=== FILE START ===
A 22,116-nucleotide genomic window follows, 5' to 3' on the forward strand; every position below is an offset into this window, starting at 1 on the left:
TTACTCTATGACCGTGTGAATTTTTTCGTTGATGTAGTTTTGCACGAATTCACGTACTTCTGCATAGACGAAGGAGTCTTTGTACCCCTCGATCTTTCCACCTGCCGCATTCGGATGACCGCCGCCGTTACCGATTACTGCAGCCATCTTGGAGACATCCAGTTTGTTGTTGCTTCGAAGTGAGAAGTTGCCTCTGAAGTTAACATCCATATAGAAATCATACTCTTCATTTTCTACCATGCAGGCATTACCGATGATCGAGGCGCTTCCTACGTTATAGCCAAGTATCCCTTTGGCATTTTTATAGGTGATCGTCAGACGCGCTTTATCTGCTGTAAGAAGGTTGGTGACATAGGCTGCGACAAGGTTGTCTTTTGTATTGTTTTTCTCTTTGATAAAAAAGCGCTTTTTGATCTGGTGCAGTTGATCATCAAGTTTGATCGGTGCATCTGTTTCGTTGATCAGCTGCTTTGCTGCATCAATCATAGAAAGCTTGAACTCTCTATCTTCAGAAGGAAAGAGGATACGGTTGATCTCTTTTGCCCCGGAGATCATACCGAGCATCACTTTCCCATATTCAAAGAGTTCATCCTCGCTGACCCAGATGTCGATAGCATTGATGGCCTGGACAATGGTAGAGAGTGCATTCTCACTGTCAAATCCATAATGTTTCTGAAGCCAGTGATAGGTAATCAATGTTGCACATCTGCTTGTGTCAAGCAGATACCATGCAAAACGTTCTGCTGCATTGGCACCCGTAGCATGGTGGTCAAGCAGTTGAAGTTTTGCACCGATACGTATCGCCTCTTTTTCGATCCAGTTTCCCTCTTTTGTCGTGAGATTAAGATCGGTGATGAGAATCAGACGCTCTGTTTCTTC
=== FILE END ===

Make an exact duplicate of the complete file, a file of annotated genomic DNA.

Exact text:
A 22,116-nucleotide genomic window follows, 5' to 3' on the forward strand; every position below is an offset into this window, starting at 1 on the left:
TTACTCTATGACCGTGTGAATTTTTTCGTTGATGTAGTTTTGCACGAATTCACGTACTTCTGCATAGACGAAGGAGTCTTTGTACCCCTCGATCTTTCCACCTGCCGCATTCGGATGACCGCCGCCGTTACCGATTACTGCAGCCATCTTGGAGACATCCAGTTTGTTGTTGCTTCGAAGTGAGAAGTTGCCTCTGAAGTTAACATCCATATAGAAATCATACTCTTCATTTTCTACCATGCAGGCATTACCGATGATCGAGGCGCTTCCTACGTTATAGCCAAGTATCCCTTTGGCATTTTTATAGGTGATCGTCAGACGCGCTTTATCTGCTGTAAGAAGGTTGGTGACATAGGCTGCGACAAGGTTGTCTTTTGTATTGTTTTTCTCTTTGATAAAAAAGCGCTTTTTGATCTGGTGCAGTTGATCATCAAGTTTGATCGGTGCATCTGTTTCGTTGATCAGCTGCTTTGCTGCATCAATCATAGAAAGCTTGAACTCTCTATCTTCAGAAGGAAAGAGGATACGGTTGATCTCTTTTGCCCCGGAGATCATACCGAGCATCACTTTCCCATATTCAAAGAGTTCATCCTCGCTGACCCAGATGTCGATAGCATTGATGGCCTGGACAATGGTAGAGAGTGCATTCTCACTGTCAAATCCATAATGTTTCTGAAGCCAGTGATAGGTAATCAATGTTGCACATCTGCTTGTGTCAAGCAGATACCATGCAAAACGTTCTGCTGCATTGGCACCCGTAGCATGGTGGTCAAGCAGTTGAAGTTTTGCACCGATACGTATCGCCTCTTTTTCGATCCAGTTTCCCTCTTTTGTCGTGAGATTAAGATCGGTGATGAGAATCAGACGCTCTGTTTCTTC